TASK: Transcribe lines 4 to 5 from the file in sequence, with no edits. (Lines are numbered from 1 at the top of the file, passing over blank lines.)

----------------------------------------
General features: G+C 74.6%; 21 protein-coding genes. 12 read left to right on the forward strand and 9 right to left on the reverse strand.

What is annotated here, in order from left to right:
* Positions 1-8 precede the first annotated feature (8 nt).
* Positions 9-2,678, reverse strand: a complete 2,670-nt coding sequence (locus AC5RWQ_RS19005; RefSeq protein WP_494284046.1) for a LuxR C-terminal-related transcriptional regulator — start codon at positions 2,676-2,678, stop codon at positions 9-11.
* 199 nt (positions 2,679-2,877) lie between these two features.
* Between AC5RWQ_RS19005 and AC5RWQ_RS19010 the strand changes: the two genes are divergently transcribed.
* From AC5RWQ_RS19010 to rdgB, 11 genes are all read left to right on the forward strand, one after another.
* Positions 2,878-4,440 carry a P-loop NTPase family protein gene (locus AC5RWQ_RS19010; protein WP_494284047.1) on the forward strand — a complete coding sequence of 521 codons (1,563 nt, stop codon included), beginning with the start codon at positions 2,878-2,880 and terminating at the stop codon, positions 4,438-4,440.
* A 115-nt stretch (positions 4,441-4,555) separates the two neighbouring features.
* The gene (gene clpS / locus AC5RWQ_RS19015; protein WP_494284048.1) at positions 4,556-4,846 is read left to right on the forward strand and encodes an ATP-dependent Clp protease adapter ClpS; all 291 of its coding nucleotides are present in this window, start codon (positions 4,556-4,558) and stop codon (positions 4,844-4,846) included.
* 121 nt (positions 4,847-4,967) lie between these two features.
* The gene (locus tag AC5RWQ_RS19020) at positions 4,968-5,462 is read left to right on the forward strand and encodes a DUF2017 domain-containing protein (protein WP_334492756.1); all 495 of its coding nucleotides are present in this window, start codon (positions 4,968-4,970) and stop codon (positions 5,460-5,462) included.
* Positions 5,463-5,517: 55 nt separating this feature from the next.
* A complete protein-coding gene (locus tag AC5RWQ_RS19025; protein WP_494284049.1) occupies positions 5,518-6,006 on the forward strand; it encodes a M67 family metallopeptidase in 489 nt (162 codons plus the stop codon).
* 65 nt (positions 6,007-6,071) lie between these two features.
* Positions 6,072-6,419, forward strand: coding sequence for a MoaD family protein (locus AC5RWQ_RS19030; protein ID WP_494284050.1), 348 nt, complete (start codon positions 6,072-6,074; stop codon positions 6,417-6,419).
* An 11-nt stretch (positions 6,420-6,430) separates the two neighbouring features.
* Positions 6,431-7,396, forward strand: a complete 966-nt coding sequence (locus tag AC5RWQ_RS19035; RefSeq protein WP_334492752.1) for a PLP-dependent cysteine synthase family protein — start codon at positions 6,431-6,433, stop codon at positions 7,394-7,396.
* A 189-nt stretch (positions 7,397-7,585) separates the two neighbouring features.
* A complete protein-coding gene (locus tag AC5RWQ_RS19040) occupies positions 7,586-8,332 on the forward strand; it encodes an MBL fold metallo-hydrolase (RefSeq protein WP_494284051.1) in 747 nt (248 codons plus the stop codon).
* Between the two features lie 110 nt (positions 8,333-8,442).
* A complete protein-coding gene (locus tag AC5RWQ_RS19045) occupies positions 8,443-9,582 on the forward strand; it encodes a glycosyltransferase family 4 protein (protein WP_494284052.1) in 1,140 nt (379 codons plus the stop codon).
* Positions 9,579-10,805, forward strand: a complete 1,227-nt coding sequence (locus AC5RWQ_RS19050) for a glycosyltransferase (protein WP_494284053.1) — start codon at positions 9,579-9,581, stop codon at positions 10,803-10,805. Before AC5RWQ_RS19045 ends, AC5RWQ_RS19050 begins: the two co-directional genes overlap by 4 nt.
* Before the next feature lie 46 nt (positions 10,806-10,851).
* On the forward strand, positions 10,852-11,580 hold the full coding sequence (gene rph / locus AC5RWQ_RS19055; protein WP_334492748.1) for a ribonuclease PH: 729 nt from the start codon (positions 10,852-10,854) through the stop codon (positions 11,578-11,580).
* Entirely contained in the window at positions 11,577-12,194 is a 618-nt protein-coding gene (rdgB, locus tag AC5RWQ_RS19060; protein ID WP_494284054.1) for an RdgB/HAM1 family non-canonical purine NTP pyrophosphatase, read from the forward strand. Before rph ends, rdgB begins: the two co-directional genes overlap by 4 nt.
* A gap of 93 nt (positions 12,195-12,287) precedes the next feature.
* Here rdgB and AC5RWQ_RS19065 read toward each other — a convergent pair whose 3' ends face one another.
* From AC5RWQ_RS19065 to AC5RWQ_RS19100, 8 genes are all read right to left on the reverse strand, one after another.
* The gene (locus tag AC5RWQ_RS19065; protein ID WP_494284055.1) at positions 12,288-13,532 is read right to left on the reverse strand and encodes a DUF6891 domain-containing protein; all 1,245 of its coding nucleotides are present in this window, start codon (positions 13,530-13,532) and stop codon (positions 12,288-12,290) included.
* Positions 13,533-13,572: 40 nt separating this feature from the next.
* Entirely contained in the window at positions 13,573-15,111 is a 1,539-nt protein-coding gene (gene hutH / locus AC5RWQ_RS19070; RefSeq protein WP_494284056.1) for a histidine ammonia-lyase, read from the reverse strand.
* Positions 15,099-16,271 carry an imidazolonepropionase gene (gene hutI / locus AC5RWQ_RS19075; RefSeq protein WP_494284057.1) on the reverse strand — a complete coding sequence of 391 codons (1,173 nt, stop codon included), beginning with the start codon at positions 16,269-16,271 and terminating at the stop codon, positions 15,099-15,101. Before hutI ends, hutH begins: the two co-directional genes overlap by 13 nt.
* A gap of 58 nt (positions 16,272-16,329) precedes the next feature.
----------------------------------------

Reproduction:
* Positions 9-2,678, reverse strand: a complete 2,670-nt coding sequence (locus AC5RWQ_RS19005; RefSeq protein WP_494284046.1) for a LuxR C-terminal-related transcriptional regulator — start codon at positions 2,676-2,678, stop codon at positions 9-11.
* 199 nt (positions 2,679-2,877) lie between these two features.